Multiple compounds of astatine have been synthesized in microscopic amounts and studied as intensively as possible before their inevitable radioactive disintegration. While these compounds are primarily of theoretical interest, they are being studied for potential use in nuclear medicine. Astatine is expected to form ionic bonds with metals such as sodium, like the other halogens, but it can be displaced from the salts by lighter, more reactive halogens. Astatine can also react with hydrogen to form hydrogen astatide, which when dissolved in water, forms hydroastatic acid.

Some examples of astatic compounds are:

NaAt or sodium astatide

MgAt2 or magnesium astatide

CAt4 or carbon tetrastatide (tetraastatide)


Astatine has 33 known isotopes, all of which are radioactive; the range of their mass numbers is from 191 to 223. There exist also 23 metastable excited states. The longest-lived isotope is 210At, which has a half-life of 8.1 hours; the shortest-lived known isotope is 213At, which has a half-life of 125 nanoseconds.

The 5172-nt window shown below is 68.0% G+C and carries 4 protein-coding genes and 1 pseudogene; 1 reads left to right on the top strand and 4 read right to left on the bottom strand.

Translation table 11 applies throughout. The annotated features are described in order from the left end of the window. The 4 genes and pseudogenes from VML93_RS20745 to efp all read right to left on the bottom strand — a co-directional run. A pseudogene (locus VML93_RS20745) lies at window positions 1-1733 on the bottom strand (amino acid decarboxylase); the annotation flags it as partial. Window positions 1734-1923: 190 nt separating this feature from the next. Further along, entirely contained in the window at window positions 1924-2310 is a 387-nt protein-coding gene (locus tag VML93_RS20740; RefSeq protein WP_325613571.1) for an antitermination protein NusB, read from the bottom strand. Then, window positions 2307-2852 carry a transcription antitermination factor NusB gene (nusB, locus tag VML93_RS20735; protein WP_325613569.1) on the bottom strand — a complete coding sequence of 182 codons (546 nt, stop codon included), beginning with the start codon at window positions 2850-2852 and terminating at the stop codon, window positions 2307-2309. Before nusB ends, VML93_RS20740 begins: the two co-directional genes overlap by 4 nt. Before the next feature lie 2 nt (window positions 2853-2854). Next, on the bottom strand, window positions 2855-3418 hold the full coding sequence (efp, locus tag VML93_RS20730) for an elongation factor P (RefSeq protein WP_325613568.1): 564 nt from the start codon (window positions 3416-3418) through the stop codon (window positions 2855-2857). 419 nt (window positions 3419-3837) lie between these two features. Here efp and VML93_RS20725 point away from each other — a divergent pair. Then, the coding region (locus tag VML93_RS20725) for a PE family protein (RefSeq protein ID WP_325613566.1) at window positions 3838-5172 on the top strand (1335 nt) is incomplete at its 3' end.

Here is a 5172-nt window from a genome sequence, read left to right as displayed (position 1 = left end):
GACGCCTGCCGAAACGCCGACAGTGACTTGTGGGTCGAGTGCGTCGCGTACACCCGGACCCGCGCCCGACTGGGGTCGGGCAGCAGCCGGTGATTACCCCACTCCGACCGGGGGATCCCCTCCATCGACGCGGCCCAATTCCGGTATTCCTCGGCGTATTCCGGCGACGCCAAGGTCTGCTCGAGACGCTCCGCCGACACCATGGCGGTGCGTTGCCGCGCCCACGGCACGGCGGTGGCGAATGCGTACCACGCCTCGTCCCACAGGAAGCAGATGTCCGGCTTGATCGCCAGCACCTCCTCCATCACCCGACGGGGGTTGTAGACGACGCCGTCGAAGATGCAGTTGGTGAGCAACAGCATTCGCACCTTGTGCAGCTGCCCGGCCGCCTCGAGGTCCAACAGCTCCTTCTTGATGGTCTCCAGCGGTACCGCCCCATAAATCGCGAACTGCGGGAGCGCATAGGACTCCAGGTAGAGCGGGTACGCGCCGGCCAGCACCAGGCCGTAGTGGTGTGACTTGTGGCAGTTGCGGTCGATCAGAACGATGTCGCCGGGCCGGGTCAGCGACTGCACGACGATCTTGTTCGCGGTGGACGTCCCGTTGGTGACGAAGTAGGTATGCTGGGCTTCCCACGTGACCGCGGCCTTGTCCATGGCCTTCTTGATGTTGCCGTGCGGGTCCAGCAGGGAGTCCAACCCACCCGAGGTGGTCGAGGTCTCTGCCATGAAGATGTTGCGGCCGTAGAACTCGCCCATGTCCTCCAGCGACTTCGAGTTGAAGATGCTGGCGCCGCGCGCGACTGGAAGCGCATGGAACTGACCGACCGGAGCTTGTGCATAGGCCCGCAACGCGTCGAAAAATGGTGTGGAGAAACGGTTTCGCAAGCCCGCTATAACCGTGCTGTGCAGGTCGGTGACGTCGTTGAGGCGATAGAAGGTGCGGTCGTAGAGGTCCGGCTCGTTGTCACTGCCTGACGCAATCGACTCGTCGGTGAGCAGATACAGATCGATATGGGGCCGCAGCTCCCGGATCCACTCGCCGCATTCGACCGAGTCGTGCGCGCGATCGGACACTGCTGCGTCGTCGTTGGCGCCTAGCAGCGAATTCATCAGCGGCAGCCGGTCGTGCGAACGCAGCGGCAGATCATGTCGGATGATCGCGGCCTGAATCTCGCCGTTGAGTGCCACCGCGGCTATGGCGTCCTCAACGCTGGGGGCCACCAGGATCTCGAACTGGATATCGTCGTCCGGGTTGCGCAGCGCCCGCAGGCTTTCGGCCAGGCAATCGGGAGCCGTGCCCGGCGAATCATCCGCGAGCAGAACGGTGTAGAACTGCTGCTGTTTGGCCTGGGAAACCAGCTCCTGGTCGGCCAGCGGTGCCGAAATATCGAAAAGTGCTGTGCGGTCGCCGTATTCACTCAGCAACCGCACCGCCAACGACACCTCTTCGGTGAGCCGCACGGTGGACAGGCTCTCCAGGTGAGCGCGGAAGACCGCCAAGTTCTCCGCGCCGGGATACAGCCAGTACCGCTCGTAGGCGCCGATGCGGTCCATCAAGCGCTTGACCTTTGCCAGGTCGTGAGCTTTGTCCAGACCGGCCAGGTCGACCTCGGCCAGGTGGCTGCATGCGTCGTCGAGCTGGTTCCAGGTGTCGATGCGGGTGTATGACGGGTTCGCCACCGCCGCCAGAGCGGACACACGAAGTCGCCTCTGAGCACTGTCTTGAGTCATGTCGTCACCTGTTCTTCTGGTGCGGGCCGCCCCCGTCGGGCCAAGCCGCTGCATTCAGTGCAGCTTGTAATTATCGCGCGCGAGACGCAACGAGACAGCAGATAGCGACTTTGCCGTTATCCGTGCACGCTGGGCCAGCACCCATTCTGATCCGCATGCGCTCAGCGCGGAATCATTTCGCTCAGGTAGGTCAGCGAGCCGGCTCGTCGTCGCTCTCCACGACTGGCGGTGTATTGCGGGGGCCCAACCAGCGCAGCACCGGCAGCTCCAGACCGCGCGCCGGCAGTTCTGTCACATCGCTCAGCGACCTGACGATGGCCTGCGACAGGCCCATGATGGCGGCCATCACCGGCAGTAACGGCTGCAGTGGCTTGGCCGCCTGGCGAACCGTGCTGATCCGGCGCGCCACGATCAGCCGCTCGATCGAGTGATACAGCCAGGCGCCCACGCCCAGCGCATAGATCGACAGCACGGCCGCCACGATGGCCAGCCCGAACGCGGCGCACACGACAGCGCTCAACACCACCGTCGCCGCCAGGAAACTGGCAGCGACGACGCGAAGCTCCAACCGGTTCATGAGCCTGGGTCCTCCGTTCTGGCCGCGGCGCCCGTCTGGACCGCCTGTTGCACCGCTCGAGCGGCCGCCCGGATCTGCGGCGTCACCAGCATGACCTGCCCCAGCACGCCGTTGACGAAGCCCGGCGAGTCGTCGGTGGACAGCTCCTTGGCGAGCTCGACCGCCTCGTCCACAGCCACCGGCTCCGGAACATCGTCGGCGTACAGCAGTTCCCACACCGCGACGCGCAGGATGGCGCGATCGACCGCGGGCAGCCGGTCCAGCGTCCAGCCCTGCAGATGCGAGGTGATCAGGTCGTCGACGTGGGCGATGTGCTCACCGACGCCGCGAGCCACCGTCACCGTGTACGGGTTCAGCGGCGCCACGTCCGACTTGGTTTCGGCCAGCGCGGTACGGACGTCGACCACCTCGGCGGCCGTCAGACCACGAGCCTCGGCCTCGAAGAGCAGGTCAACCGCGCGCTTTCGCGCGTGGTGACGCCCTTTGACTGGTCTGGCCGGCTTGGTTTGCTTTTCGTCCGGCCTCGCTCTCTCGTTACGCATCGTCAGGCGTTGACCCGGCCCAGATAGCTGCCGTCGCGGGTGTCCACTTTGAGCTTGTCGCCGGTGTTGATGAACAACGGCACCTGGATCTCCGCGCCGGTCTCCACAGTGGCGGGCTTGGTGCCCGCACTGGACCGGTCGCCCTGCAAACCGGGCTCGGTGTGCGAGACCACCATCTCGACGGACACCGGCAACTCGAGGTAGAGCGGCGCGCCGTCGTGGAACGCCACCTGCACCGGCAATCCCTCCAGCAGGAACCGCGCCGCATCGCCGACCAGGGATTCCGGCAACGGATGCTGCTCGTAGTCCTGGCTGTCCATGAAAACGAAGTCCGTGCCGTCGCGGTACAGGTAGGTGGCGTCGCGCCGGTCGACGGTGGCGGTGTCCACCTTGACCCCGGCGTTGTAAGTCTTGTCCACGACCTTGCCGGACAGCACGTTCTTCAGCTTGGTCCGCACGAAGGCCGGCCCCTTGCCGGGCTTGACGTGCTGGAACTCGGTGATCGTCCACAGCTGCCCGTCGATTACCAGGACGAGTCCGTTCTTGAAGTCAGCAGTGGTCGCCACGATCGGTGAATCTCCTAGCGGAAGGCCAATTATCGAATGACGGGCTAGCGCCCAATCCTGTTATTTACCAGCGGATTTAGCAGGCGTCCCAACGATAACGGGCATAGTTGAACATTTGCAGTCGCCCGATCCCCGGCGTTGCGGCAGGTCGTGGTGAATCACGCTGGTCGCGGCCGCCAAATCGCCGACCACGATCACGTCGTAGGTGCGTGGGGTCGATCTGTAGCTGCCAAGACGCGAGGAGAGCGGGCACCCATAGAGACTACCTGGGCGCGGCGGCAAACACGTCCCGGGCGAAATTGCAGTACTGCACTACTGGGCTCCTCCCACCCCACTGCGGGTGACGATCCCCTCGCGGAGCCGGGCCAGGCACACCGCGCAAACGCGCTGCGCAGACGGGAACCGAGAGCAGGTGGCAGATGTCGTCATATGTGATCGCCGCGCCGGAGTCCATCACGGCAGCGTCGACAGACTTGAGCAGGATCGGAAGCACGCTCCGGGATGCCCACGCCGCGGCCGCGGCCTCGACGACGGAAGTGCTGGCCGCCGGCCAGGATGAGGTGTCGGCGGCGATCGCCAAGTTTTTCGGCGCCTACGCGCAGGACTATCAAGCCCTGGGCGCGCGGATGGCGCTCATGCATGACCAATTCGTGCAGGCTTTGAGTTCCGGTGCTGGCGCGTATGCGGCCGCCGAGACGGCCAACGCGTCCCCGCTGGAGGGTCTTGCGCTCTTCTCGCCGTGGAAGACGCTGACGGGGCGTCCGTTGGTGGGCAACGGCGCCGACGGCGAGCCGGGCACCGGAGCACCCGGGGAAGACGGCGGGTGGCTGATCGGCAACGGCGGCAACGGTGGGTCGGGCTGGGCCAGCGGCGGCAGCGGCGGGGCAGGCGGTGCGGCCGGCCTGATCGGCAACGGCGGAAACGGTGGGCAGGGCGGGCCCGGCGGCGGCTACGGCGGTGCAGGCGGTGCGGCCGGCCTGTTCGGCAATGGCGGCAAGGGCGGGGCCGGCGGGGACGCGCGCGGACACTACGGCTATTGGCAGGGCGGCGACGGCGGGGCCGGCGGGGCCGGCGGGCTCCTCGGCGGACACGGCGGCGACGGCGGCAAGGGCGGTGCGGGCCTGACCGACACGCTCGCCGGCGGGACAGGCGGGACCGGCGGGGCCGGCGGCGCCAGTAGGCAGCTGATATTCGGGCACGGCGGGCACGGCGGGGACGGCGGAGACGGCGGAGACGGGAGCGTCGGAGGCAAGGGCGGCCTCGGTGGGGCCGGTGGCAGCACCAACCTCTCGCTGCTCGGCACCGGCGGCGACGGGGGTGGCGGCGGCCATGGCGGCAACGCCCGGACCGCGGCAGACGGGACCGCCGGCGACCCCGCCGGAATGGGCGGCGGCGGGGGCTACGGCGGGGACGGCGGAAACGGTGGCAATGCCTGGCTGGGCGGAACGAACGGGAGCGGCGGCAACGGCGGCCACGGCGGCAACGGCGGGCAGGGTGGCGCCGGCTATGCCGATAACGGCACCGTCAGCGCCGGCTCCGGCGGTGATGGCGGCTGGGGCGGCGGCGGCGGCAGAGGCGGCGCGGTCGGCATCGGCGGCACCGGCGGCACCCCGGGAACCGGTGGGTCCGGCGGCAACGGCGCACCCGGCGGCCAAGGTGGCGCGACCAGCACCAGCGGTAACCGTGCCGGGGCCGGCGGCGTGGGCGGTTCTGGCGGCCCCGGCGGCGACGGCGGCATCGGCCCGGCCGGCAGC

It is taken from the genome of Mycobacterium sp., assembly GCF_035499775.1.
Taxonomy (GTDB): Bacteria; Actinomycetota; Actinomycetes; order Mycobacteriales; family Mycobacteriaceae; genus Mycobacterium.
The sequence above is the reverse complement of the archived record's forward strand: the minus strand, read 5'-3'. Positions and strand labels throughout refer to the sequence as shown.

The least stable isotopes of astatine have no practical applications other than scientific study due to their extremely short life, but heavier isotopes have medical uses. The isotope 211 of astatine is used for treating different types of tumors. Astatine 211 is an alpha emitter with a physical halflife of 7.2 h. These features have led to its use in radiation therapy. An investigation of the efficacy of astatine-211--tellurium colloid for the treatment of experimental malignant ascites in mice reveals that this alpha-emitting radiocolloid can be curative without causing undue toxicity to normal tissue. By comparison, beta-emitting phosphorus-32 as colloidal chromic phosphate had no antineoplastic activity. The most compelling explanation for this striking difference is the dense ionization and short range of action associated with alpha-emission. These results have important implications for the development and use of alpha-emitters as radiocolloid therapy for the treatment of human tumors.


Since astatine is radioactive, it should be handled with care. Because of its extreme rarity, it is not likely that the general public will be exposed.

Astatine is a halogen, and standard precautions apply. It is less reactive than iodine, but they share similar characteristics.